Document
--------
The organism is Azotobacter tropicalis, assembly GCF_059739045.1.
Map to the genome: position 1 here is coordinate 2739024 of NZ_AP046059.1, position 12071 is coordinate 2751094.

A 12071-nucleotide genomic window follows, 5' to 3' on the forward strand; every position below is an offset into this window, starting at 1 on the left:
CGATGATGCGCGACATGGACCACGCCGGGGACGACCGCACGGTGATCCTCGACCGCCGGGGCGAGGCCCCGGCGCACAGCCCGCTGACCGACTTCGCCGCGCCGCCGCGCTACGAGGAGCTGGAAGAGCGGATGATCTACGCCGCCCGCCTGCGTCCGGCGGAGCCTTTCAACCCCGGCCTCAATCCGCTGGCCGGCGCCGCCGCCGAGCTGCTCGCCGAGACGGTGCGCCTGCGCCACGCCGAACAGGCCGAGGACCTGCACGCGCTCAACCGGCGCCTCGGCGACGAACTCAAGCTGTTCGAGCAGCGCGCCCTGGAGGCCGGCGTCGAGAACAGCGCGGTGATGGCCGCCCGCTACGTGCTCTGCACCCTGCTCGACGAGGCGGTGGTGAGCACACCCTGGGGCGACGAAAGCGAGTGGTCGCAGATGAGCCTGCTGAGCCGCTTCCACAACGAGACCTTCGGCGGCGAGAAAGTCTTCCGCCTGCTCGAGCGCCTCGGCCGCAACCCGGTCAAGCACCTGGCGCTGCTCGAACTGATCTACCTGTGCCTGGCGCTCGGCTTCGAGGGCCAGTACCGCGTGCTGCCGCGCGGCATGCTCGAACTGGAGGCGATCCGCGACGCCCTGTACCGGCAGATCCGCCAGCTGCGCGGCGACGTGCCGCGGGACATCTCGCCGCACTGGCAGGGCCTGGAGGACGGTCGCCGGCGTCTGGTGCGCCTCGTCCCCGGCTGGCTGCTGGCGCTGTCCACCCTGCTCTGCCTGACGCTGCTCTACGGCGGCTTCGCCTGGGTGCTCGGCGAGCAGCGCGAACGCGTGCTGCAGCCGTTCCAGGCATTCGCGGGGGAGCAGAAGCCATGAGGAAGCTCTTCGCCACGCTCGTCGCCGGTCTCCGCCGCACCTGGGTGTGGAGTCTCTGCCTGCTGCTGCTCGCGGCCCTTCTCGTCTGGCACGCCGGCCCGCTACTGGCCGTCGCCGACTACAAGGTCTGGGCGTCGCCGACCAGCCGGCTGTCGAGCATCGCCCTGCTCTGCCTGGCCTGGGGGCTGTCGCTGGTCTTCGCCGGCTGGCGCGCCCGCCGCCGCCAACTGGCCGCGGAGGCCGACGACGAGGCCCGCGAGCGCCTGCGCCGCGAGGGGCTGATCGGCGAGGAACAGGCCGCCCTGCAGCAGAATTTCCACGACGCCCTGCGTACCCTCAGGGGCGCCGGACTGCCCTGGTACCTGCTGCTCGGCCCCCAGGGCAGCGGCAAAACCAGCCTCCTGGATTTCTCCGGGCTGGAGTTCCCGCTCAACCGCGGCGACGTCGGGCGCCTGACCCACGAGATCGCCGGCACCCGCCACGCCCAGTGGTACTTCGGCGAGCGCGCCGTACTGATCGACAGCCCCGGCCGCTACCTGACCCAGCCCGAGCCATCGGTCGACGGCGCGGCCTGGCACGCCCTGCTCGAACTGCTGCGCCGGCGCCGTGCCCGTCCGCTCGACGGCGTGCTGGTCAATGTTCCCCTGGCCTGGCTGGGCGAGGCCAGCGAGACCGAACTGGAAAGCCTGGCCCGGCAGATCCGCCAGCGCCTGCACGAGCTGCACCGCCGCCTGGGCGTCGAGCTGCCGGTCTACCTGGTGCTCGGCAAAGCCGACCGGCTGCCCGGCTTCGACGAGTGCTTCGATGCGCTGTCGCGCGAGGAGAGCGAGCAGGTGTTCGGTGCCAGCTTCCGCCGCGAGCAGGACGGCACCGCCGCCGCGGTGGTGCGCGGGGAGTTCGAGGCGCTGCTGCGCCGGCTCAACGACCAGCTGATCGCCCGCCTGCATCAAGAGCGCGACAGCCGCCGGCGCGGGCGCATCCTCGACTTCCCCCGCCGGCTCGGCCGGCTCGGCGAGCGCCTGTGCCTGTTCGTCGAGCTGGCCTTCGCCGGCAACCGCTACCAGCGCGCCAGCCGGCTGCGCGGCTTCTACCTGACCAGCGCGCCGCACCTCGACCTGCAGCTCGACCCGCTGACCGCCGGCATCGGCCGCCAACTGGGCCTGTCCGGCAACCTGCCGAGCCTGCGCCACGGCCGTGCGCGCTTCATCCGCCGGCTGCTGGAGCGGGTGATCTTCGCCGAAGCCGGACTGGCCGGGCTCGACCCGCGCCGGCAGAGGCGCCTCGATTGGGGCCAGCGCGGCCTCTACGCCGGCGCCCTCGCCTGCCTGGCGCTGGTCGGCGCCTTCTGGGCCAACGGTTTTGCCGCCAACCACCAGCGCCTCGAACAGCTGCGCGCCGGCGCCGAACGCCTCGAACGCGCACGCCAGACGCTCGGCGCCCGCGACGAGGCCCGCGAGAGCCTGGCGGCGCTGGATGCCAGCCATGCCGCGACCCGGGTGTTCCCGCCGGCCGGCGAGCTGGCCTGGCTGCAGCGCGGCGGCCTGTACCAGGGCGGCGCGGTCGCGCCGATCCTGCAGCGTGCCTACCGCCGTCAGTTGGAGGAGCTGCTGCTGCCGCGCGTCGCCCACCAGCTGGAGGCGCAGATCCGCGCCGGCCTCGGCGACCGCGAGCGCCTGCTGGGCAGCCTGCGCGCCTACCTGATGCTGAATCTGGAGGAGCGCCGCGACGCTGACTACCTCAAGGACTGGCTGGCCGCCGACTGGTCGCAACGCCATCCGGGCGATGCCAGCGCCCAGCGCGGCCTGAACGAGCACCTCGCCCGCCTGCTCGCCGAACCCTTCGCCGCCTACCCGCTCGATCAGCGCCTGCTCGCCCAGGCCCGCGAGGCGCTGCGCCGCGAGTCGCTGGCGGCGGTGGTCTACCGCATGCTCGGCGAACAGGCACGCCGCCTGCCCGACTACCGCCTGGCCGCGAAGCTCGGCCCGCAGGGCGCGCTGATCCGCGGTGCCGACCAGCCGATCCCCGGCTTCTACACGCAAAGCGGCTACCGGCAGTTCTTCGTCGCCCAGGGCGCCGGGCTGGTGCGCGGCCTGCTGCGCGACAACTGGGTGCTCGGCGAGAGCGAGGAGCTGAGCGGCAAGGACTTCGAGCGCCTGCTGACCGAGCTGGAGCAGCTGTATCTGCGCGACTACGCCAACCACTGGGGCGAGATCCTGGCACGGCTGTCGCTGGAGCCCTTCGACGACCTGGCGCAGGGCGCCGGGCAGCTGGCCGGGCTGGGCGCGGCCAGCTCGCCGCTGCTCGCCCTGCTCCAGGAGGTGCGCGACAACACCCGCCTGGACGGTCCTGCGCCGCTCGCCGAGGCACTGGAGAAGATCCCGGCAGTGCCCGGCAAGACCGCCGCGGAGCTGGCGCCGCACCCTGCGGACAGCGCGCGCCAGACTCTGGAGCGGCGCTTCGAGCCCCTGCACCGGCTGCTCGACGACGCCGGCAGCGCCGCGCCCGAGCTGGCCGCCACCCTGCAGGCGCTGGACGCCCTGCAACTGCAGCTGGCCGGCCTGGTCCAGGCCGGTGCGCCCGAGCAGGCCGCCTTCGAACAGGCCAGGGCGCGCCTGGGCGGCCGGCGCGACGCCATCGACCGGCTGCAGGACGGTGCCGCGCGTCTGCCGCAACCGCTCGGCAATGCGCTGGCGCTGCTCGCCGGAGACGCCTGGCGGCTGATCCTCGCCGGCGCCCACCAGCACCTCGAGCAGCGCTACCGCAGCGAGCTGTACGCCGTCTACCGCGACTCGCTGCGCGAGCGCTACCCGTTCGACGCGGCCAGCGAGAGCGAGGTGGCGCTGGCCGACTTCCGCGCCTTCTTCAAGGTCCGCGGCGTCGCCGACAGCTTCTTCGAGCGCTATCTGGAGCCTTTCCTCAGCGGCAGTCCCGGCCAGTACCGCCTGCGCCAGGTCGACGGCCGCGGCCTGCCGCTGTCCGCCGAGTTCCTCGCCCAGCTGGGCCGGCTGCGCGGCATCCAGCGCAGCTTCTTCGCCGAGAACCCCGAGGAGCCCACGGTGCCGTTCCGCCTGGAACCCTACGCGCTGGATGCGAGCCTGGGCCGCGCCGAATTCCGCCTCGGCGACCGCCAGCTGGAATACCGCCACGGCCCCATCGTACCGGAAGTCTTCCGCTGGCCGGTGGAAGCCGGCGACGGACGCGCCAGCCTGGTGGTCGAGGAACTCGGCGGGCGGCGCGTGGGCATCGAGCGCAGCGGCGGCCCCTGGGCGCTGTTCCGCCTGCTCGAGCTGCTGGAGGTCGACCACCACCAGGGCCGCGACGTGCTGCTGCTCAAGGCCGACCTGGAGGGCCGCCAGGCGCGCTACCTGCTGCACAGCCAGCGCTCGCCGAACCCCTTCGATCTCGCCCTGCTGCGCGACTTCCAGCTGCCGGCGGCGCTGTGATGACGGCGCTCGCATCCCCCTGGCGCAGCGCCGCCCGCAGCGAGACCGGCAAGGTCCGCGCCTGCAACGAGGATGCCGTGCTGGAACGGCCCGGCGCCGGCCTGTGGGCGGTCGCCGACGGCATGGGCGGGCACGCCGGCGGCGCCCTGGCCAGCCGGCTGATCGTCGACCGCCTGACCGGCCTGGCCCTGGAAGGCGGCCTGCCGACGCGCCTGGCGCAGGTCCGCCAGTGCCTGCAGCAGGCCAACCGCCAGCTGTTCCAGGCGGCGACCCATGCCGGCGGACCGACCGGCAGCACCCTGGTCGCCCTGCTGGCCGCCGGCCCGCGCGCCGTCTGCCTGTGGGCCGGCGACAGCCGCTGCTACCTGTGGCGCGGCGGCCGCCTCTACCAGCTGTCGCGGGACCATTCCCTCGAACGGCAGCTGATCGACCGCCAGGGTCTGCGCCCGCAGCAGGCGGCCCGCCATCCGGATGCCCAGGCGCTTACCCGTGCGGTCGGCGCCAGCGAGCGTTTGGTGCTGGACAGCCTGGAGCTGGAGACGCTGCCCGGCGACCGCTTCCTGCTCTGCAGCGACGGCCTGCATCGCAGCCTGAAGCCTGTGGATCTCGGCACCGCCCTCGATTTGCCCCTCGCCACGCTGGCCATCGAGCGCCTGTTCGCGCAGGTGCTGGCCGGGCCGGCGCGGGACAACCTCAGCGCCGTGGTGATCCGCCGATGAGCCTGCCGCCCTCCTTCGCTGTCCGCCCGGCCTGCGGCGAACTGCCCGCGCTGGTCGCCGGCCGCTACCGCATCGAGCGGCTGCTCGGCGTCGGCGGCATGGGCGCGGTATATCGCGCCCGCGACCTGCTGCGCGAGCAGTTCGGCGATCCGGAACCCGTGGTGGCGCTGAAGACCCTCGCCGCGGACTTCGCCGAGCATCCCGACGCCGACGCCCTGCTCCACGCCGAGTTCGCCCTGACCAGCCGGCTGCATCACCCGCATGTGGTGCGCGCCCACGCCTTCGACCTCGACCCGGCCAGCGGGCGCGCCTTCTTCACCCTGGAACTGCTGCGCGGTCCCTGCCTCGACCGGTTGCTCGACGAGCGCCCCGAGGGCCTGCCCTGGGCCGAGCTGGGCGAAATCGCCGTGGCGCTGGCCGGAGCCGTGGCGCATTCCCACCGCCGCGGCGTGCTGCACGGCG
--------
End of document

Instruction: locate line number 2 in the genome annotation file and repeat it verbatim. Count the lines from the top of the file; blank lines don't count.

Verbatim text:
Map to the genome: position 1 here is coordinate 2739024 of NZ_AP046059.1, position 12071 is coordinate 2751094.